Automation and new technology have replaced human labor throughout the history of industry, dating back to the Luddites, and higher wages are likely to accelerate this transition. Some restaurants have already begun automating the order-taking and payment processes through kiosks, tablets, or mobile payments, and new technologies are quickly making cashiers and order-takers obsolete.
Expect restaurants in New York to experiment further with these processes. In the future, a customer may visit a fast-food joint and order through their phone or at an in-store kiosk, pay with a credit card or mobile wallet app, and then present their receipt -- on their phone or on paper -- at the counter to retrieve their order.
In the kitchen, equipment upgrades could also help reduce labor costs. For instance, an innovative company known as Momentum Machines has created a robot that can produce 360 hamburgers an hour, performing tasks such as slicing tomatoes and even custom burger grinds. It also takes up only 24 square feet of space, helping to conserve valuable real estate in crowded kitchens, and Momentum Machines estimates that it would save the average fast-food restaurant $135,000 a year. With the wage hike, the savings could be $200,000 or more.
Of course, not all restaurant duties can be automated, but even tasks like cleaning could potentially be subcontracted, increasing savings.
For fast food employees, this means that fewer jobs will be available. And with higher pay, they will become more competitive as the quality of the labor pool increases. Many of the current fast-food employees who fought for the raise could lose out in the shuffle.
Customers could see higher prices as restaurants pass on the expenses that they can't eliminate through staff reductions. They could also experience lower levels of service as fast food restaurants reduce their headcount. And some underperforming restaurants in poorer areas could close as a result of the higher minimum wage.
For the major restaurant chains like McDonald's, Burger King, and Chipotle, the bottom-line effects are unlikely to be material, as New York makes up just about 6% of the country's population.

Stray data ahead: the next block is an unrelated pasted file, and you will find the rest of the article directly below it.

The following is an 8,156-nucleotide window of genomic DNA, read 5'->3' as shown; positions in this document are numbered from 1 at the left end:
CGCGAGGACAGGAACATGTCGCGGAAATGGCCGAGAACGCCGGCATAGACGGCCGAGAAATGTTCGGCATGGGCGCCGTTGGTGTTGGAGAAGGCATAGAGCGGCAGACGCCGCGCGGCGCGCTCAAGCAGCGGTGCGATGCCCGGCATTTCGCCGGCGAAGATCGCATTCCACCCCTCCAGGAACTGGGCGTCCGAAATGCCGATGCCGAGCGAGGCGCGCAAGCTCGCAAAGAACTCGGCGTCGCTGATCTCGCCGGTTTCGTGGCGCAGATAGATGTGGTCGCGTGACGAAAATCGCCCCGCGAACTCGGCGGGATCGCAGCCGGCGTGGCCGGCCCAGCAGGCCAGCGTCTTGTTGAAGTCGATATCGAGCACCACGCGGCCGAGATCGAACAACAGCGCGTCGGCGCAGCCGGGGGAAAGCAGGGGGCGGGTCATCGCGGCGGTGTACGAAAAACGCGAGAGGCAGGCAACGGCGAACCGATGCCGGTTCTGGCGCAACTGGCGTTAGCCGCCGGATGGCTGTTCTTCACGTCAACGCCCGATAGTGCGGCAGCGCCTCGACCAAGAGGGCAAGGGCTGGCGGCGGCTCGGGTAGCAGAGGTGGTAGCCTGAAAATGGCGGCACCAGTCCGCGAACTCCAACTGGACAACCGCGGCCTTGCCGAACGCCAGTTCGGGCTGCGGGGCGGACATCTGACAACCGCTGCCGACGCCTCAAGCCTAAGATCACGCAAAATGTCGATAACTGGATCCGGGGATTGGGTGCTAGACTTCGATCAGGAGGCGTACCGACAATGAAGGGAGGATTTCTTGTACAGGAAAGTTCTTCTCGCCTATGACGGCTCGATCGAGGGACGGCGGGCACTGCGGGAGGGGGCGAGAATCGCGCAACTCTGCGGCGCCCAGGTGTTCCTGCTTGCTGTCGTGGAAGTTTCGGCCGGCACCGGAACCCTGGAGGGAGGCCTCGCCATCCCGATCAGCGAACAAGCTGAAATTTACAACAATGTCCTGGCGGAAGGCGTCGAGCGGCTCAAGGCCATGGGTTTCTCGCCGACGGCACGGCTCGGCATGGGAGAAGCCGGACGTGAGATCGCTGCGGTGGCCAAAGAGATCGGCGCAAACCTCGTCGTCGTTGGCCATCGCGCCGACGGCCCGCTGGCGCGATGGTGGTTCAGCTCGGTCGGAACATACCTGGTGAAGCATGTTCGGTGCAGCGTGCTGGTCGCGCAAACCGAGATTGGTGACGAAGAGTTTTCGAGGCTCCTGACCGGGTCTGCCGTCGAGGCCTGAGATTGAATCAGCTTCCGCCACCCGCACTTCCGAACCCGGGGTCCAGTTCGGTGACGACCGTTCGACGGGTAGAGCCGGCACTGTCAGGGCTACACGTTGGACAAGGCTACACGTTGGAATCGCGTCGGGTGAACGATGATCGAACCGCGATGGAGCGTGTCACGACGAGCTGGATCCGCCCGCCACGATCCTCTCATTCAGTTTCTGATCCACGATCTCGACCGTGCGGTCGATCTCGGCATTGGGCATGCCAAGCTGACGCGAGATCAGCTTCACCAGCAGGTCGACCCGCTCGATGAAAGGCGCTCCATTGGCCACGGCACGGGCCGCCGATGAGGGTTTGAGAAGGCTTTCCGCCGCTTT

For New York-based franchisees of the major chains, however, the effects will be palpable. Not surprisingly, many of them decried the law, saying it's unfair to other low-wage workers, and will force higher prices while creating an unfriendly business environment.
If the law catches on in other states, as Governor Cuomo hopes, it could have a deep impact on the industry. It could force other restaurants to pay more due to competition for labor, lifting prices at all dining establishments, and on a national level, its effects on big-name chains would be much more widespread.
Companies like McDonald's, which franchises most of its locations, may be relatively protected as royalty payments tend to be based on sales, not profit. But chains like Chipotle or Shake Shack could see rising labor costs, as both chains are expanding domestically through company-operated stores and brand themselves as offering a higher level of service.
With the federal minimum wage stuck at $7.25/hour since 2007, states and municipalities have acted independently to raise low-level wages, and restaurants are already responding. On Chipotle's recent earnings call, CFO Jack Hartung said that the burrito chain had raised prices in the San Francisco area to help absorb a wage hike to $12/hour in that city, and expected to implement similar targeted price hikes as needed.
Rising wages are coming -- gradually -- and with them will come higher prices. For chains like Chipotle that have demonstrated pricing power, this shouldn't be a problem. But weaker companies, and especially franchisees, could see profits evaporate.